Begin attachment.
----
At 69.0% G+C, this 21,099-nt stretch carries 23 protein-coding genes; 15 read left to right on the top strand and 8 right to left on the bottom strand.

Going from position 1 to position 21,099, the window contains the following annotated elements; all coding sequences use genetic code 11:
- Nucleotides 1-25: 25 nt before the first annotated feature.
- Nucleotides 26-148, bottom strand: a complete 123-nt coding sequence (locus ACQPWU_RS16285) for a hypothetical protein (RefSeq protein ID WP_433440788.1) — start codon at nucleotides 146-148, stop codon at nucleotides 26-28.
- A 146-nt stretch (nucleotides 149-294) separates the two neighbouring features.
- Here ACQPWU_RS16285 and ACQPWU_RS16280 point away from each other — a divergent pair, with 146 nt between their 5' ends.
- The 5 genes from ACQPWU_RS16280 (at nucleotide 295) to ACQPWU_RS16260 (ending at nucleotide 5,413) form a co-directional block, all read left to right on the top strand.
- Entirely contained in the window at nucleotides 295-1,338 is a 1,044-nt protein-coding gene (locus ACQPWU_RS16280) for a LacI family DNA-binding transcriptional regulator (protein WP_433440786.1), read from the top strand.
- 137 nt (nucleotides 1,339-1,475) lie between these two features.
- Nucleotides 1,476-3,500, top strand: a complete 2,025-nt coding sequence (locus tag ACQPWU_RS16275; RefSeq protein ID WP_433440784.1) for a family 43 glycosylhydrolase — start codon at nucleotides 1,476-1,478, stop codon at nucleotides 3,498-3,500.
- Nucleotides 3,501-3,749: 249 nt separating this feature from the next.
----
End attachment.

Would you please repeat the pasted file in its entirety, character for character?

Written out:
At 69.0% G+C, this 21,099-nt stretch carries 23 protein-coding genes; 15 read left to right on the top strand and 8 right to left on the bottom strand.

Going from position 1 to position 21,099, the window contains the following annotated elements; all coding sequences use genetic code 11:
- Nucleotides 1-25: 25 nt before the first annotated feature.
- Nucleotides 26-148, bottom strand: a complete 123-nt coding sequence (locus ACQPWU_RS16285) for a hypothetical protein (RefSeq protein ID WP_433440788.1) — start codon at nucleotides 146-148, stop codon at nucleotides 26-28.
- A 146-nt stretch (nucleotides 149-294) separates the two neighbouring features.
- Here ACQPWU_RS16285 and ACQPWU_RS16280 point away from each other — a divergent pair, with 146 nt between their 5' ends.
- The 5 genes from ACQPWU_RS16280 (at nucleotide 295) to ACQPWU_RS16260 (ending at nucleotide 5,413) form a co-directional block, all read left to right on the top strand.
- Entirely contained in the window at nucleotides 295-1,338 is a 1,044-nt protein-coding gene (locus ACQPWU_RS16280) for a LacI family DNA-binding transcriptional regulator (protein WP_433440786.1), read from the top strand.
- 137 nt (nucleotides 1,339-1,475) lie between these two features.
- Nucleotides 1,476-3,500, top strand: a complete 2,025-nt coding sequence (locus tag ACQPWU_RS16275; RefSeq protein ID WP_433440784.1) for a family 43 glycosylhydrolase — start codon at nucleotides 1,476-1,478, stop codon at nucleotides 3,498-3,500.
- Nucleotides 3,501-3,749: 249 nt separating this feature from the next.